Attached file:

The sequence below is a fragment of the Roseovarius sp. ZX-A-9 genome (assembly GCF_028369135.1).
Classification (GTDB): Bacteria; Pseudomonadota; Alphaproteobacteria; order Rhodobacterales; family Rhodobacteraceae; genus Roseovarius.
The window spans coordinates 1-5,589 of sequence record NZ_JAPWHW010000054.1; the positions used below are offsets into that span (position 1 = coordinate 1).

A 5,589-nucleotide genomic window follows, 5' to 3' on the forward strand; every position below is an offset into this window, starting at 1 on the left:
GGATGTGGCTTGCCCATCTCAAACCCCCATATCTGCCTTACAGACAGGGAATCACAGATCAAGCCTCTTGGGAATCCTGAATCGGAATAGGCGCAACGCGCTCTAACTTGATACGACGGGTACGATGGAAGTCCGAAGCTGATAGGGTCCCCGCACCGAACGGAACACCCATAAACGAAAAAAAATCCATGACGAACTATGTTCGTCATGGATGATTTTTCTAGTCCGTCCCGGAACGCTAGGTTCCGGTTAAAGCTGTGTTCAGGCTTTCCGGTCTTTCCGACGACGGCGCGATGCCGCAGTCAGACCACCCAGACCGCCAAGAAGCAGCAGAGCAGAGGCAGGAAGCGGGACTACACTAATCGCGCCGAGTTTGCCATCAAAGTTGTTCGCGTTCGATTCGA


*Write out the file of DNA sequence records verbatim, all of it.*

The sequence below is a fragment of the Roseovarius sp. ZX-A-9 genome (assembly GCF_028369135.1).
Classification (GTDB): Bacteria; Pseudomonadota; Alphaproteobacteria; order Rhodobacterales; family Rhodobacteraceae; genus Roseovarius.
The window spans coordinates 1-5,589 of sequence record NZ_JAPWHW010000054.1; the positions used below are offsets into that span (position 1 = coordinate 1).

A 5,589-nucleotide genomic window follows, 5' to 3' on the forward strand; every position below is an offset into this window, starting at 1 on the left:
GGATGTGGCTTGCCCATCTCAAACCCCCATATCTGCCTTACAGACAGGGAATCACAGATCAAGCCTCTTGGGAATCCTGAATCGGAATAGGCGCAACGCGCTCTAACTTGATACGACGGGTACGATGGAAGTCCGAAGCTGATAGGGTCCCCGCACCGAACGGAACACCCATAAACGAAAAAAAATCCATGACGAACTATGTTCGTCATGGATGATTTTTCTAGTCCGTCCCGGAACGCTAGGTTCCGGTTAAAGCTGTGTTCAGGCTTTCCGGTCTTTCCGACGACGGCGCGATGCCGCAGTCAGACCACCCAGACCGCCAAGAAGCAGCAGAGCAGAGGCAGGAAGCGGGACTACACTAATCGCGCCGAGTTTGCCATCAAAGTTGTTCGCGTTCGATTCGA